Currently, a new oven-controlled crystal oscillator (OCXO) used to provide a holdover clock signal in a CDMA system is burned in and tested in operation for frequency stability for no more than a few days. Crystals that perform adequately are then accepted for service and placed in use as part of a CDMA base station. But, because crystals often take from 20 to 30 days to settle in or become stable in performance, this test cannot ensure performance of the crystal in extended operation. Excessive frequency drift due to molecular settling or spurious frequency jumps due to contaminants in the crystal may cause the crystal to perform much more poorly in the field than these preliminary tests could indicate. Other factors such as rough handling during installation or spurious mechanical changes in the crystal may further degrade crystal stability, and are not detectable after initial testing. In order to reduce base station cost, lower cost reference oscillator may be used. However, in general, the frequency stability of low cost OCXOs is poor and thus, the frequency stability in the holdover period is not reliable. It must be ensured that the increased frequency drift in the low cost OCXOs used as base station reference oscillators is compensated sufficiently to maintain the required level of base station synchronization.

U.S. Pat. No. 6,194,970 issued to Nielsen et al. on Feb. 27, 2001 discloses an oscillator stability monitoring and compensation system for analyzing the steering voltage applied to a crystal oscillator over time and compensating for spurious frequency jumps in determining the drift rate of a crystal oscillator. The steering voltage is used to estimate oscillator stability by comparing a projected steering voltage against an actual voltage after a simulated holdover period, or analyzing a steering voltage recorded over a period of time and evaluating rates of change. Spurious frequency jumps are removed from data collected while not in an actual holdover, making the data more accurately represent the frequency drift rate of the oscillator. The rate of occurrence of spurious frequency jumps while not in holdover may be monitored to provide information regarding the physical condition of the crystal. However, the system is directed to detect spurious frequency jumps in the crystal and compensate for these jumps in charactering the performance of the crystal. It does not address the problem of a low performance reference oscillator.

U.S. Pat. No. 5,697,082 issued to Greer et al. on Dec. 9, 1997 discloses a self-calibrating frequency standard system self-calibrating a clock of a communication terminal for use with communication systems in which a central communication node generates time base correction signals for the terminal clock includes a terminal oscillator which generates an oscillator frequency that includes an error amount. An oscillator calibration filter generates a frequency error estimate amount. The frequency error estimate amount generated by the calibration filter is subtracted from the oscillator frequency error amount. The time base correction signals are applied to the calibration filter to thereby modify the frequency error estimate amount generated by the calibration filter based upon the time base correction signals generated by the communication central node. It does not address the problem of low performance reference oscillator, either.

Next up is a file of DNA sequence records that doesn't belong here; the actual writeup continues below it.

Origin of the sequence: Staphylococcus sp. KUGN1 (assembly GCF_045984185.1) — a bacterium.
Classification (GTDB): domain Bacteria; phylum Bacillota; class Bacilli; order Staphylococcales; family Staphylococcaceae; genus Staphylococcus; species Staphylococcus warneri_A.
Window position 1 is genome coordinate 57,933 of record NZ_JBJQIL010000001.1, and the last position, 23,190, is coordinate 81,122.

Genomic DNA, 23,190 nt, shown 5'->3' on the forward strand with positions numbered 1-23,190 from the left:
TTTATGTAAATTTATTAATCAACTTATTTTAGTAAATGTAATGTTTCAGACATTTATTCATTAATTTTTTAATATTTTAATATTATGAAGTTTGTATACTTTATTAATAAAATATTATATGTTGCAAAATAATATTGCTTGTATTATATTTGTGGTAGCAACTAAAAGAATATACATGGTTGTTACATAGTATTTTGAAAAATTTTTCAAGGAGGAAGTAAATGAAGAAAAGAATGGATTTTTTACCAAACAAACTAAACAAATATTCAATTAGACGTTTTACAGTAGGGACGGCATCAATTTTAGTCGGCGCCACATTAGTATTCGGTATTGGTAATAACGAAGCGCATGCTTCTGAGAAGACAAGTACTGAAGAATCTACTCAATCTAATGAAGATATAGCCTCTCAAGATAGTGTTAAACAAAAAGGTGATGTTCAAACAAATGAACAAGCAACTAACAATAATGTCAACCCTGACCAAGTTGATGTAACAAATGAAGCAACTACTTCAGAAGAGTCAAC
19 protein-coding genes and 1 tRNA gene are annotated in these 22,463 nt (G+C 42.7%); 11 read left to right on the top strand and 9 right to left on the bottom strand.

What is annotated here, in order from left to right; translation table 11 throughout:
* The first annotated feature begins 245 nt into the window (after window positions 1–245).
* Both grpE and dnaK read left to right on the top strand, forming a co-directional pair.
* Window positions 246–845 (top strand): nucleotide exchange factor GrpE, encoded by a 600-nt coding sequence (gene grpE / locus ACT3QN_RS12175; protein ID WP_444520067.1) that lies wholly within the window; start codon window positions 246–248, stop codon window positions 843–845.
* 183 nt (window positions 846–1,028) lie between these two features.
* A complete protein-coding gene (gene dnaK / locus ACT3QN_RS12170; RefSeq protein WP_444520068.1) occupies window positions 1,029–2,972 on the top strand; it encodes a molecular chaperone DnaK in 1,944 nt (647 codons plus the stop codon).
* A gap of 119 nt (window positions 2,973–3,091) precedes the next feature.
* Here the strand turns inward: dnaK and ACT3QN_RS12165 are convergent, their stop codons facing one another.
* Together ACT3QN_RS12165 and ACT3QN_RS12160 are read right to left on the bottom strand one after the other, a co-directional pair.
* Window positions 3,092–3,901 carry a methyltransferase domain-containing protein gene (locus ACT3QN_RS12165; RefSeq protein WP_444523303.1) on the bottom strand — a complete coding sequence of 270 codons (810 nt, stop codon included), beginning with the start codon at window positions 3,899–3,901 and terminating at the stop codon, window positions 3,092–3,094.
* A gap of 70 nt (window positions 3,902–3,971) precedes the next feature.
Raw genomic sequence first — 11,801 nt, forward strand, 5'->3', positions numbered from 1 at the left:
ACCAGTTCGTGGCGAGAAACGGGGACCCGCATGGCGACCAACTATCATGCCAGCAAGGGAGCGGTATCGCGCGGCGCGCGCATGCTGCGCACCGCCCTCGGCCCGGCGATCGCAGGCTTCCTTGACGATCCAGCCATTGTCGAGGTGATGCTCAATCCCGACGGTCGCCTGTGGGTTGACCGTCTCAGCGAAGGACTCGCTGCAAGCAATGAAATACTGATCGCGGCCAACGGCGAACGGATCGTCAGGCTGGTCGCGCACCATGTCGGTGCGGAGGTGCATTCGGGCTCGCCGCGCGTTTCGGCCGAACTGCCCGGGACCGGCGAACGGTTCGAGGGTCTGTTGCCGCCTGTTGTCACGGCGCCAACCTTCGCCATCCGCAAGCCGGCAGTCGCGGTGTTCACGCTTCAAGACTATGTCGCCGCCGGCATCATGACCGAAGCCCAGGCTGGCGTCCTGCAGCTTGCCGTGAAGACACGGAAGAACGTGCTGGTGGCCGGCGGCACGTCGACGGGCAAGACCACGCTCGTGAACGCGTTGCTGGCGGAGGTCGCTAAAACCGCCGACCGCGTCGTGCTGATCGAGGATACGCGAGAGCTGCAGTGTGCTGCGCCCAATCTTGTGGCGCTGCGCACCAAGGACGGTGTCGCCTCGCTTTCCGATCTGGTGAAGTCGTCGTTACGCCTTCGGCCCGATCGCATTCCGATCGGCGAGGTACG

For example, in the North American synchronous CDMA, it is required to meet with all reference oscillator specifications with respect to the accumulated timing error over the holdover period. An example of specification for a compact base transceiver system (BTS) is 6.9 microseconds cumulative timing error in 24 hours, which translates to a frequency stability requirement of 0.08 parts per billion on the 10 MHz reference oscillator. It is noted that the holdover specifications include all operating condition variations, the most severe of which from a crystal oscillator design standpoint, is the −5 Celsius to +70 Celsius ambient temperature range.

The simplest approach to the problem of determining the oscillator frequency when a more stable reference is unavailable is to avoid the requirement for doing so altogether. In order not to have to know the oscillator frequency during the holdover period, the problem is that one of ensuring the cumulative time error of the free running oscillator remains within the specified 6.9 microseconds. To achieve the required level of stability directly from the oscillator without recourse to any form of control loop places severe demands on the crystal cut and thermal stabilization through the use of double oven architectures. It is, thus, required to improve the oscillator long term stability with low cost. For example, rubidium oscillators and conventional double oven crystal oscillator are still expensive.

SUMMARY OF THE INVENTION

It is an object of the present invention to provide an improved reference timing signal oscillator, the frequency of which is stabilized in the event of no reference input signal.